She has privately received testimonies from 10 other women who claim that they suffered some form of sexual harassment or abuse from the same person, from minors to a 60-year-old woman. Some of the cases were shared on the same social network after talking to them without revealing the identity of the victims. Two told him of alleged sexual touching even in the face of prJaime Pérez’s family. Another describes that being a minor, he harassed her with sexual comments to the point of telling her I can’t you because you’re 17 years old and you’re not legal. Although with Alessandra that didn’t stop him more than a decade ago to be on the verge of rape.

On the 29th of July a complaint was filed with the Attorney General’s Office of Republic against my abuserHoy touches you…
Posted by Alessandra Cavazos on Wednesday, July 29, 2020

But she is surprised that in addition to other victims of the same alleged aggressor, she has received about a thousand comments from people, women and men, who also suffered sexual violence in childhood and realized, she says, that there are many forms of aggression that are not how we were painted in soap operas.
According to several studies presented in 2019 at a forum on child sexual sexual violence in the Senate, it is estimated that one in four girls and one in six children are assaulted before the age of majority; Querétaro is the second state with the highest hospitalization rate of children for sexual violence; but nationally only one in a thousand complaints ends in condemnation, i.e. 99.9% impunity.
Aless also faced comments that disqualify his denunciation and the habit of perpetuating silence, he regrets. In addition to telling her story on her profile, she shared it on a women’s services and recommendations page called Lady Multitask. First the administrators asked him that by group policies he could not put the photo and name of the man he was accusing; she agreed to delete it, but many women began to comment that they did not agree, and that if it was to lean on women, this complaint had to be replicated.
The result was that the group began to censor all those comments, and the outrage of the women led to a new community called Sisters Queretanas, where the back comments rained down.
Beyond Facebook, Alessandra’s denunciation caused a smoth in Querétaro’s political and social circle. Raúl Jaime Pérez has been a state councillor for the PAN, was president of the Electoral Organizing Commission in 2015 and director of Research and Legislative Statistics of the local Congress in the last legislature, and is currently registered as an alternate for federal deputy Felipe Fernando Macías, of the 4th district of Querétaro, who occupies the state capital.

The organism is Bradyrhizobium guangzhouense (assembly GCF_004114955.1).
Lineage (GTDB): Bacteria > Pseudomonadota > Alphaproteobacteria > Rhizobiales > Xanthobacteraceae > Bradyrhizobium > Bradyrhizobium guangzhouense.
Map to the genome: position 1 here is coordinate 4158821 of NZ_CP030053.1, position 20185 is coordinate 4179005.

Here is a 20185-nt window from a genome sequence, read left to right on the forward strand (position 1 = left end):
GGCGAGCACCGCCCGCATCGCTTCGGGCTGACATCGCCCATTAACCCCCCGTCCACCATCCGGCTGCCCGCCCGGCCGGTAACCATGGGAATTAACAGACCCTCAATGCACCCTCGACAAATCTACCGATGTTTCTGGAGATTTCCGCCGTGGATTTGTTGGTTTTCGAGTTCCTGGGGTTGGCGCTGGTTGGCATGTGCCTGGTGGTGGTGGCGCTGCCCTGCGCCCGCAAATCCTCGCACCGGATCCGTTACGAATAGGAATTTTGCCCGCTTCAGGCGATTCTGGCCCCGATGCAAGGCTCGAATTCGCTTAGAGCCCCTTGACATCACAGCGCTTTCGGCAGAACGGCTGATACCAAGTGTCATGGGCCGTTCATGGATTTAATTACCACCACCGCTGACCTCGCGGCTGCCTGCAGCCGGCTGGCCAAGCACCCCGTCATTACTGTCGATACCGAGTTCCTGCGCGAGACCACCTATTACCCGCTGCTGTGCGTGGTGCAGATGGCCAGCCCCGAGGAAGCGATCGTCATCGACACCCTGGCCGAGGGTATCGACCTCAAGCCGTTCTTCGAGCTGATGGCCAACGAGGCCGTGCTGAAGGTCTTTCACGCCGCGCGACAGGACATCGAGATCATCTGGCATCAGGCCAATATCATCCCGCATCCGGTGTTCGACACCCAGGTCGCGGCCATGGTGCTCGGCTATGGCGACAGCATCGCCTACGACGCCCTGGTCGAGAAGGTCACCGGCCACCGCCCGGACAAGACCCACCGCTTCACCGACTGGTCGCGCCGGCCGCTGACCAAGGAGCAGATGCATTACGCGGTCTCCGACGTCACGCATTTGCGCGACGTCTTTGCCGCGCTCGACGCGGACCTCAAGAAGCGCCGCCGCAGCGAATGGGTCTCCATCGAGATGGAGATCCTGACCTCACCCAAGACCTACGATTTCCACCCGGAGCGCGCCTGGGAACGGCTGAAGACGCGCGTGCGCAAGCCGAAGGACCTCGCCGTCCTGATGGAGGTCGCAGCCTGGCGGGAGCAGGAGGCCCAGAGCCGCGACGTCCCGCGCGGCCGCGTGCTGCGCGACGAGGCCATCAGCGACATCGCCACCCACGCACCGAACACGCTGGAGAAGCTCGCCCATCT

After publication, Macías contacted Aless directly to detach himself from Jaime Pérez and condemn any violence against women. The deputy clarified to Animal Politics that the appointment of his alternate was the party’s decision and he has no employment relationship with him or have had communication either.
Being an alternate, he does not have a position as such and would not enjoy jurisdiction in case the FGR acts against him. The state NAP noted last Thursday that there is already a process to suspend Jaime Pérez’s militancy while it is investigated, although he was asked for documents to prove it and the response was that they are internal. He also said the defendant’s whereabouts are not known.
Aless says the least he wants is for the case to be settled. All she wants is for no one else to quietly suffer an experience like the one she lived through again.
“My intention isn’t even so much against him. I want to encourage the victims to stop shutting up their aggressor’s name, to stop shutting us up, because I know that sexual abuse rips off your voice, they turn it off. But I want to tell victims of sexual violence not to be silent, that their voice is the most beautiful power they have.”
What we do in Animal Político requires professional journalists, teamwork, dialogue with readers and something very important: independence. You can help us keep going. Be part of the team.
Subscribe to Animal Politics, receive benefits and support free journalism #YoSoyAnimal.

Original source in Spanish

Related Posts

Add Comment